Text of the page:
How to Benchmark Harddrives in Linux
So you have some new harddrives. Maybe you are thinking about building a DIY storage server? Maybe some Raid? Maybe you just want to know if your drives are performing as well as when you bought them? How can you know? Measurement is Knowing.
The thing about benchmarks is that you always must be skeptical. Each system’s particular disks, controller, raid level and settings, cpu, ram, filesystem, operating system, etc can GREATLY affect the performance of a system. The only way to know is to do it yourself.
_1. Super Easy Block Level Read Test: hdparm _ This particular “benchmark” is easiest and the least reliable. It does raw reads only, good luck on where it pulls them from. Here is an example:
root@archive:/# hdparm -tT /dev/sda /dev/sda: Timing cached reads: 1472 MB in 2.00 seconds = 735.81 MB/sec Timing buffered disk reads: 360 MB in 3.02 seconds = 119.24 MB/sec
Its… something. Good for just real quick, non-destructive read tests to compare between two disks or arrays.
2. Better Block Level Read and Write Tests: palimpsest Palimpsest operates on a block device. It has nothing to do with files and filesystems like hdparm. If performed on a whole disk you can see the how the drive slows down as the head approaches the interior of the spindle. It also does seek tests.
You can run “palimpsest” on the command line, or in a gnome environment go System->Administration -> Disk Utility. Modern versions of the program can also connect to remote servers which may not have a gui. It can also be X-forwarded from remote servers.
Here is a gallery of some examples:
Notice the slow writes on the raid 5 (second picture), and the small deviation on seeks on the SSD (forth picture). Also you can see how spinning disks slow down as the approach the center of the spindle. (fifth picture)
3: Real World Filesystem Benchmarks: Bonnie++ In some way, the above benchmarks are more theoretical than what would be ideal. Unless you have a special application, you are like the rest of us: you work on files.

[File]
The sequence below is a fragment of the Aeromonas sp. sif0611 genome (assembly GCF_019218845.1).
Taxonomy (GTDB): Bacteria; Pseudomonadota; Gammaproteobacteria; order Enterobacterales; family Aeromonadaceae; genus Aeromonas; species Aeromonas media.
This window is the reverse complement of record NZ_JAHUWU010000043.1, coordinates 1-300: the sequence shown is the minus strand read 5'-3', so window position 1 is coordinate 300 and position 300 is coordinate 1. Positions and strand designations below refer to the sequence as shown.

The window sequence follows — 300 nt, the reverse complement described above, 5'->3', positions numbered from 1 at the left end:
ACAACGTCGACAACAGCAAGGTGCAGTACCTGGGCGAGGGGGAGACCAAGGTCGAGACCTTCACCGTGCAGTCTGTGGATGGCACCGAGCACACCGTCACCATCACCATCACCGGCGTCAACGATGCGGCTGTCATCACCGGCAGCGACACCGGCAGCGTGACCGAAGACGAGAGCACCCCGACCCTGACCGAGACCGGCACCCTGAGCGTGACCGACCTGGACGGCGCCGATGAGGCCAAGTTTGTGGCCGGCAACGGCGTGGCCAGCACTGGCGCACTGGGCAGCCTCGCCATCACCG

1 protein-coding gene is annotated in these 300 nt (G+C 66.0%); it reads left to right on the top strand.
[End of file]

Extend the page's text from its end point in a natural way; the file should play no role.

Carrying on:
Working with normal files means you interact with a filesystem. Working on a filesystem means you have block sizes, extents, permissions, fragmentation, etc. All of these additional complexities need to be measured.
The solution here is bonnie++, which does what most applications do: write, read, seek, create, and delete files sequentially and randomly.
Here would be a typical invocation:
It is better to run it as not root. Run it in the directory where you want it to make files. Its output is… a little hard to comprehend and outside the scope of this article. One can read the documentation and compile your own spreadsheet and graph with some Libreoffice Calc foo:
Nothing too fancy. It has a lot of output, so you have to pick the numbers that are important to you. Another option is to use the bon_csv2html to output a slightly more readable output:
cat benchmarks.csv | bon_csv2html > bench.html firefox bench.html
Bonnie benchmarks are the hardest to read, but are they closest to the reality of the performance of your disk in your environment.
So that is it. Try out different raid configurations and filesystems, but benchmark them to know if it improves or degrades your performance instead of depending on hunches and superstition!